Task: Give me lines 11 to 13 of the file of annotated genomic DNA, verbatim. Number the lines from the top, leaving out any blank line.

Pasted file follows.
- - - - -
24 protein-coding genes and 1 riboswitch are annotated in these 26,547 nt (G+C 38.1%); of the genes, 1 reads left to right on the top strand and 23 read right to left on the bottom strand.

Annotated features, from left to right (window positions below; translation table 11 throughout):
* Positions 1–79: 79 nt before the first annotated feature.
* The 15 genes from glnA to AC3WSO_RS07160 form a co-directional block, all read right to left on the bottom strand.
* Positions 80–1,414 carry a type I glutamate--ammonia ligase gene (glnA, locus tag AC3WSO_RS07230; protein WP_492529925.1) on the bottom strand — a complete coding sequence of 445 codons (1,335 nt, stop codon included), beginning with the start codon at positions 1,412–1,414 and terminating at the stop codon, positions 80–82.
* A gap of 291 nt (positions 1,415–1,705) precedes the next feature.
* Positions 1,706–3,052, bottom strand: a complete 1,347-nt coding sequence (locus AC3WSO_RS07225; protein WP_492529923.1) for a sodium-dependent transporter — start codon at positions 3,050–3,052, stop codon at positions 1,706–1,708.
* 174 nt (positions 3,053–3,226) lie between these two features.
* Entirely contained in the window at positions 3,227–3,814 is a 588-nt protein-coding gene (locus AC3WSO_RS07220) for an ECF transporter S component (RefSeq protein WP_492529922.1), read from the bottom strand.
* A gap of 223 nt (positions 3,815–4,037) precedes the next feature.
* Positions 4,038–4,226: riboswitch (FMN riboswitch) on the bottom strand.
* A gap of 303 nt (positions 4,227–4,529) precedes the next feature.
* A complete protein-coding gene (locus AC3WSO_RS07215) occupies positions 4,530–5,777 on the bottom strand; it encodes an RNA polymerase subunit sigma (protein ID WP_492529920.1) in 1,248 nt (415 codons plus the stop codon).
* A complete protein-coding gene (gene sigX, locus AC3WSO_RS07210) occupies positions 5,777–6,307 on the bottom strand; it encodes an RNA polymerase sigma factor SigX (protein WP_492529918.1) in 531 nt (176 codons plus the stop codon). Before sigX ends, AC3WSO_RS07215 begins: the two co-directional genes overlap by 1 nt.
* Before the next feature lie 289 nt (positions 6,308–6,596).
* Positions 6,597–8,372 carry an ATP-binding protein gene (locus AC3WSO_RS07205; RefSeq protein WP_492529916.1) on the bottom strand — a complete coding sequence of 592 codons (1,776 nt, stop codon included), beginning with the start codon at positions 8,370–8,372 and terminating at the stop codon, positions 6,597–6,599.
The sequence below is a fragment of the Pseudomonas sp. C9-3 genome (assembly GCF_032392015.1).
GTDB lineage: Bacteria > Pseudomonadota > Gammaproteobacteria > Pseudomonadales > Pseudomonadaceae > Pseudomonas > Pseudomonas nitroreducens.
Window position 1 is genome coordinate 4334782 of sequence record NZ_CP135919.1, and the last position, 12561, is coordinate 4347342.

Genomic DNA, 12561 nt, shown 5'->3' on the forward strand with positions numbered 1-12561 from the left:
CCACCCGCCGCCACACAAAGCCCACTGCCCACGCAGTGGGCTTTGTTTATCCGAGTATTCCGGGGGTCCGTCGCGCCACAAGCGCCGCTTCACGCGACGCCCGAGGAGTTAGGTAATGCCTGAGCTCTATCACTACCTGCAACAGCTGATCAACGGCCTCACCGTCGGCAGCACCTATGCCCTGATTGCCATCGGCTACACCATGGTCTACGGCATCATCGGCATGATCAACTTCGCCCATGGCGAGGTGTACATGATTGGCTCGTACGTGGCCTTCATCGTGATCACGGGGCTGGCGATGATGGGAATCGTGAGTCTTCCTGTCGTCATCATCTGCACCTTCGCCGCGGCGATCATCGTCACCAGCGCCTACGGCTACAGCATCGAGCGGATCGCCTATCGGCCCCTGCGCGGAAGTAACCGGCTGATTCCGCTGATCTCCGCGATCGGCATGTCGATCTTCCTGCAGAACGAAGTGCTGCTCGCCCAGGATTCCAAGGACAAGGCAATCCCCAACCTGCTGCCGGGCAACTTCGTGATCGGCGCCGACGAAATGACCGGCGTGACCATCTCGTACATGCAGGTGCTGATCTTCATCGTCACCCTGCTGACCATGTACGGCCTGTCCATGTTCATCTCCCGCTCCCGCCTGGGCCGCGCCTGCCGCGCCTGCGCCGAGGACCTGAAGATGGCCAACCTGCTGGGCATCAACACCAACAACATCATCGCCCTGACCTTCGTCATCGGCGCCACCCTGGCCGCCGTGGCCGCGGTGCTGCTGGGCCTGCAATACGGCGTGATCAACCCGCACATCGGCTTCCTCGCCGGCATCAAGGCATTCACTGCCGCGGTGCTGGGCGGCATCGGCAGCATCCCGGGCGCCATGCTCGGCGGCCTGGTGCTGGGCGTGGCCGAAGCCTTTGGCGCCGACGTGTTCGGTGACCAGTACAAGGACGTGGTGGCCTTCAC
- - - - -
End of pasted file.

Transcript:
* Positions 4,038–4,226: riboswitch (FMN riboswitch) on the bottom strand.
* A gap of 303 nt (positions 4,227–4,529) precedes the next feature.
* A complete protein-coding gene (locus AC3WSO_RS07215) occupies positions 4,530–5,777 on the bottom strand; it encodes an RNA polymerase subunit sigma (protein ID WP_492529920.1) in 1,248 nt (415 codons plus the stop codon).